The next resource to flag is the GOV.UK website. This is a single point of access to all government services and information, and national and local publicly funded business support services. It provides advice and information on what businesses could and should do to start well and thrive.
Apart from the finance and support database, the website also has information on:
In recent years a lot of government support programmes have closed. The likes of GrowthAccelerator and the Business Growth Service are no more, and with the closure of the Growth Service we’ve also lost subsidised resources like the Manufacturing Advisory Service, though some that worked in that space have continued offering their services on commercial terms.
What does that leave?
Mentors ME is one resource that is going strong. It provides access to 15,000 trained volunteer business mentors, from the SME community to boost local mentor networks.
The Department for International Trade has recently taken over as the government’s overseas trade support service. For many years this was familiar to people as UK Trade & Investment. It provides advice on export capability and opportunities, contacts in overseas markets, arranging overseas visits, ecommerce, export training and market research. All in all, it’s still a strong resource for any would-be exporter or international trader.
Innovate UK is the latest name for what was the Technology Strategy Board. It provides grant funding (not advice) to support R&D and innovation activity to companies across the UK mainly through web-based competitions, some of which are targeted at SMEs (eg. the Smart Programme and Innovation Vouchers). It also supports networks to connect partners to promote knowledge sharing.
The Design Council’s Designing Demand Programme is a small national programme that helps SMEs use design to improve performance through bespoke packages of design support and coaching delivering through design associates.
The Intellectual Property Office provides resources and support to protect intellectual property. It provides services such as workshops for SMEs, IP awareness-raising and online assessment tools. It also trains independent business advisers as IP auditors so that they can advise SMEs on IP issues.
The fifth resource-set to flag is the British Business Bank. This is a relatively new government initiative. Its website has easy-to-understand information on all types of finance and their relative advantages and disadvantages.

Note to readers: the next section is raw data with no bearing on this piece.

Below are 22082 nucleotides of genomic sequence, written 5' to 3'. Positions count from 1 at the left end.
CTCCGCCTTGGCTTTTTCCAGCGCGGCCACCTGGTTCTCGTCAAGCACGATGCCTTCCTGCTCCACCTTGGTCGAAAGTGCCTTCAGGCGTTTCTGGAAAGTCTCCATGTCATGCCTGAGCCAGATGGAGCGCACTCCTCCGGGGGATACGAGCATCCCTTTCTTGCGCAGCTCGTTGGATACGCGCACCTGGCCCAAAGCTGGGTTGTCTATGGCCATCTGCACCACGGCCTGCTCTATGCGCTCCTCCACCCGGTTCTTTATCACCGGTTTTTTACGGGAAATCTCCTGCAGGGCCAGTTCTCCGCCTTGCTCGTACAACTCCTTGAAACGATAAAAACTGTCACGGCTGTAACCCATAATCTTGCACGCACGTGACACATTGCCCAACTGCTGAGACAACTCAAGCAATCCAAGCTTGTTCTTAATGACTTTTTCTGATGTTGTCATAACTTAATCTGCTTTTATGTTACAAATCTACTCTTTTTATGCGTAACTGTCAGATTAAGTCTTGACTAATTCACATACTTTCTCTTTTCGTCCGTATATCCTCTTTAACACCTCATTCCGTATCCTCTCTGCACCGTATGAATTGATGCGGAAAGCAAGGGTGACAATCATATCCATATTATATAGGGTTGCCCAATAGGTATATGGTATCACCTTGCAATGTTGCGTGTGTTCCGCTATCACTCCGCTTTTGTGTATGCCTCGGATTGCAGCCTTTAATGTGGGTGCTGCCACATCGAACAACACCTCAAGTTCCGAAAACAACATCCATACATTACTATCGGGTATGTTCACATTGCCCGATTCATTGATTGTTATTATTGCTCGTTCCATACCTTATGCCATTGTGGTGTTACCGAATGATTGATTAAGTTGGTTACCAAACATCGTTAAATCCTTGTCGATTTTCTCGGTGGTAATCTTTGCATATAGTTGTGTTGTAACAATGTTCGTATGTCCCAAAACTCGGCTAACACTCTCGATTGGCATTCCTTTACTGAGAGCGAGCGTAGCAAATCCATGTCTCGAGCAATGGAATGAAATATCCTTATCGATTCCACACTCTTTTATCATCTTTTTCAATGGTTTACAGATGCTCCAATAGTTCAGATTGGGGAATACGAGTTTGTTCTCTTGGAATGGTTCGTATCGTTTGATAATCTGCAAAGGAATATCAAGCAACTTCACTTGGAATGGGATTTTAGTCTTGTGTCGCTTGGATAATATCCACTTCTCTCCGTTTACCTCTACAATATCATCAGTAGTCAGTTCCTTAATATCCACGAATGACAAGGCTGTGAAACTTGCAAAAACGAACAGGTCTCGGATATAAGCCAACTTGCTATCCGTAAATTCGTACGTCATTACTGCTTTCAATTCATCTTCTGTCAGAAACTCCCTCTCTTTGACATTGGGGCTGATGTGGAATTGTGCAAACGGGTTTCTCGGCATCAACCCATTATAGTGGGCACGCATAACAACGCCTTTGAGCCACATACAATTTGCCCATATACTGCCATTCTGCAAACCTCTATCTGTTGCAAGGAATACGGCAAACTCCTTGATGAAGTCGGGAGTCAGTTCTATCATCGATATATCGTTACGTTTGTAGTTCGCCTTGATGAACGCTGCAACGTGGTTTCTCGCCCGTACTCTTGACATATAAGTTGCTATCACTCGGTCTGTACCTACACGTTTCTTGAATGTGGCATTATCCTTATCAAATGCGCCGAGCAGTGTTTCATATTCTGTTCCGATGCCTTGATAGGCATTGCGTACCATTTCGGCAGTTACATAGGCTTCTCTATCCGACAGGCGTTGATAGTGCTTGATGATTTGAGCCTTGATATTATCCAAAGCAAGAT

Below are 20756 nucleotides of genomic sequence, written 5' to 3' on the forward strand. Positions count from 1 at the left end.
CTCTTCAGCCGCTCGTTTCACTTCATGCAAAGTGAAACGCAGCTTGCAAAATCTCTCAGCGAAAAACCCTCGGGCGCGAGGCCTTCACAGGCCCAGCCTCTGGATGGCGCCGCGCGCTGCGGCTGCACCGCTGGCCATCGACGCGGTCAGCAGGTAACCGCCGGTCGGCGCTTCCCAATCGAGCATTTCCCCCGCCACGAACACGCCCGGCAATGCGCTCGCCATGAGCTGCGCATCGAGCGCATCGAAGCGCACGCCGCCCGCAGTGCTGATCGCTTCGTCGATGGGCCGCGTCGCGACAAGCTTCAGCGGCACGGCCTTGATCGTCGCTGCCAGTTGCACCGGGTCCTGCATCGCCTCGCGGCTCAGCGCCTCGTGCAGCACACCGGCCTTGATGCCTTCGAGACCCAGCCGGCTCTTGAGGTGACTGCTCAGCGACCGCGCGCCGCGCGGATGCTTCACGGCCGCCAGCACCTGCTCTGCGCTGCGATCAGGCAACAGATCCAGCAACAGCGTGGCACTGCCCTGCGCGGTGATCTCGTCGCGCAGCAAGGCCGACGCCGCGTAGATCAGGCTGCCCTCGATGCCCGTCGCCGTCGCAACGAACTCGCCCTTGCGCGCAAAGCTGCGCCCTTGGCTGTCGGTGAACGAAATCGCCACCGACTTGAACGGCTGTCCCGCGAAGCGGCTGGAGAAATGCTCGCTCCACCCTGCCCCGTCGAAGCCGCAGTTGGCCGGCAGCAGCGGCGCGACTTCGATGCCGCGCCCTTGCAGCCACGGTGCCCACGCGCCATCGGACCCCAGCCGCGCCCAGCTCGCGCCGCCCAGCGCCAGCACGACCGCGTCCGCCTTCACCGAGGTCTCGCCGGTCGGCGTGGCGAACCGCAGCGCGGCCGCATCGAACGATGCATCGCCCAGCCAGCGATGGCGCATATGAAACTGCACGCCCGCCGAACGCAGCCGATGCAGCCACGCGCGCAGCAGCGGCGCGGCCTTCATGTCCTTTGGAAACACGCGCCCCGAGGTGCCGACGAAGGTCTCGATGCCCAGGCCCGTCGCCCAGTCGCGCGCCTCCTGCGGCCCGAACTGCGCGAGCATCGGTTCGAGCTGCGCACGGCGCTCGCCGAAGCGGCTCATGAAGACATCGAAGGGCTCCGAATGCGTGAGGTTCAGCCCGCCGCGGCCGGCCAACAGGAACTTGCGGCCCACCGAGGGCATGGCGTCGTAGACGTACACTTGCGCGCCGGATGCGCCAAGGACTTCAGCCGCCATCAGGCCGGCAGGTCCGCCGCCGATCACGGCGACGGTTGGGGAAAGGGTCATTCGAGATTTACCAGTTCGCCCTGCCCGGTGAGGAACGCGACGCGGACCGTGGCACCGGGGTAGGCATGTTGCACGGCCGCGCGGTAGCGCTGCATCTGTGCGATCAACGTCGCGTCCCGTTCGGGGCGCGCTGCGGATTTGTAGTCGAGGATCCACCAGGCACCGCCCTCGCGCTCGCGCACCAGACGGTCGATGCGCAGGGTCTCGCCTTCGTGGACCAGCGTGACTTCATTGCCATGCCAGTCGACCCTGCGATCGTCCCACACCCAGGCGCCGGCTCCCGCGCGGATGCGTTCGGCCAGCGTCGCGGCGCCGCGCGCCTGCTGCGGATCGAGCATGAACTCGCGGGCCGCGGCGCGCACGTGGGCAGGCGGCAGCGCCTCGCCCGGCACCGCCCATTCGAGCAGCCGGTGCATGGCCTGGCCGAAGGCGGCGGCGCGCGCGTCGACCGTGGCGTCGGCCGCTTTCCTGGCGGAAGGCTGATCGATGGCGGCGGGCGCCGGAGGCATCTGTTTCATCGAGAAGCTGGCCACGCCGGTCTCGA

The aim is to make finance markets work better for small businesses in the UK at all stages of their development: starting up, scaling up and staying ahead.
The British Business Bank is government owned but independently managed. It brings expertise and government money to the smaller business finance markets. It doesn’t lend or invest directly. Instead it works with over 80 partners such as banks, leasing companies, venture capital funds and web-based platforms.
Businesses apply for finance through partner businesses, and because the businesses work with the initiative they can lend and invest more, especially to younger and faster-growing companies.
Last but not least we come to Local Enterprise Partnerships (LEPs), which have grown in importance with the government’s evolving localism agenda.
LEPs have been running since 2011. These are a voluntary partnership between local authorities and businesses in England to help local economic development. As a result of recent government initiatives, LEPs are being now supplemented by Growth Hubs affiliated to all the LEPs. These provide a single local access point for all public and private sector business support – effectively a 'front end' for LEPs and other national local economic support.
Growth Hub partners include chambers of commerce, the Federation of Small Businesses and other business bodies, universities and university business schools, other private sector bodies (including local partners delivering national programmes) and national government.
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500. Which may be the problem. It is just too complex an array.